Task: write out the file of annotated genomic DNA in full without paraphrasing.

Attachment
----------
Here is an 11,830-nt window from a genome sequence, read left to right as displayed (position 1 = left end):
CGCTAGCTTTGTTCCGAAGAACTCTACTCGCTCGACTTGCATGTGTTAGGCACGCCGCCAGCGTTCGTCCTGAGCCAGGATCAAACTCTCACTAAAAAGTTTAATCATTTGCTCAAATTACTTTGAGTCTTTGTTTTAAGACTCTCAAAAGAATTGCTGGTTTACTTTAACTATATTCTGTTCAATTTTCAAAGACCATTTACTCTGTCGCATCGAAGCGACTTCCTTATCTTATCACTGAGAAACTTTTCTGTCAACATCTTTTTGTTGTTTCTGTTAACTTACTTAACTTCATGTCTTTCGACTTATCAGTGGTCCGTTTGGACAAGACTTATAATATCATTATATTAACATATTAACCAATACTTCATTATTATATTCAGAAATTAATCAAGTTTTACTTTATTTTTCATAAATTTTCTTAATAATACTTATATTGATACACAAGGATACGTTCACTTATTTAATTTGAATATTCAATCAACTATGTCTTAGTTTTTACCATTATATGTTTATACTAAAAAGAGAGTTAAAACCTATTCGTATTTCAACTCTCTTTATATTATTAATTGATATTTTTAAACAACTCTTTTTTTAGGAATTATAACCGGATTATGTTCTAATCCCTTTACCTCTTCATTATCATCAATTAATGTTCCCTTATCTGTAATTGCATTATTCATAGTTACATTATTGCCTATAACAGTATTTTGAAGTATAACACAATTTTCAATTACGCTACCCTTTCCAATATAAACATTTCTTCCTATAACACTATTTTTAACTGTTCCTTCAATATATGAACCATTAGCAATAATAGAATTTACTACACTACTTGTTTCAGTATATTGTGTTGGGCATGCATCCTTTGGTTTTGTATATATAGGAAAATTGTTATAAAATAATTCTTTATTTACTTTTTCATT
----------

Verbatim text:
Here is an 11,830-nt window from a genome sequence, read left to right as displayed (position 1 = left end):
CGCTAGCTTTGTTCCGAAGAACTCTACTCGCTCGACTTGCATGTGTTAGGCACGCCGCCAGCGTTCGTCCTGAGCCAGGATCAAACTCTCACTAAAAAGTTTAATCATTTGCTCAAATTACTTTGAGTCTTTGTTTTAAGACTCTCAAAAGAATTGCTGGTTTACTTTAACTATATTCTGTTCAATTTTCAAAGACCATTTACTCTGTCGCATCGAAGCGACTTCCTTATCTTATCACTGAGAAACTTTTCTGTCAACATCTTTTTGTTGTTTCTGTTAACTTACTTAACTTCATGTCTTTCGACTTATCAGTGGTCCGTTTGGACAAGACTTATAATATCATTATATTAACATATTAACCAATACTTCATTATTATATTCAGAAATTAATCAAGTTTTACTTTATTTTTCATAAATTTTCTTAATAATACTTATATTGATACACAAGGATACGTTCACTTATTTAATTTGAATATTCAATCAACTATGTCTTAGTTTTTACCATTATATGTTTATACTAAAAAGAGAGTTAAAACCTATTCGTATTTCAACTCTCTTTATATTATTAATTGATATTTTTAAACAACTCTTTTTTTAGGAATTATAACCGGATTATGTTCTAATCCCTTTACCTCTTCATTATCATCAATTAATGTTCCCTTATCTGTAATTGCATTATTCATAGTTACATTATTGCCTATAACAGTATTTTGAAGTATAACACAATTTTCAATTACGCTACCCTTTCCAATATAAACATTTCTTCCTATAACACTATTTTTAACTGTTCCTTCAATATATGAACCATTAGCAATAATAGAATTTACTACACTACTTGTTTCAGTATATTGTGTTGGGCATGCATCCTTTGGTTTTGTATATATAGGAAAATTGTTATAAAATAATTCTTTATTTACTTTTTCATT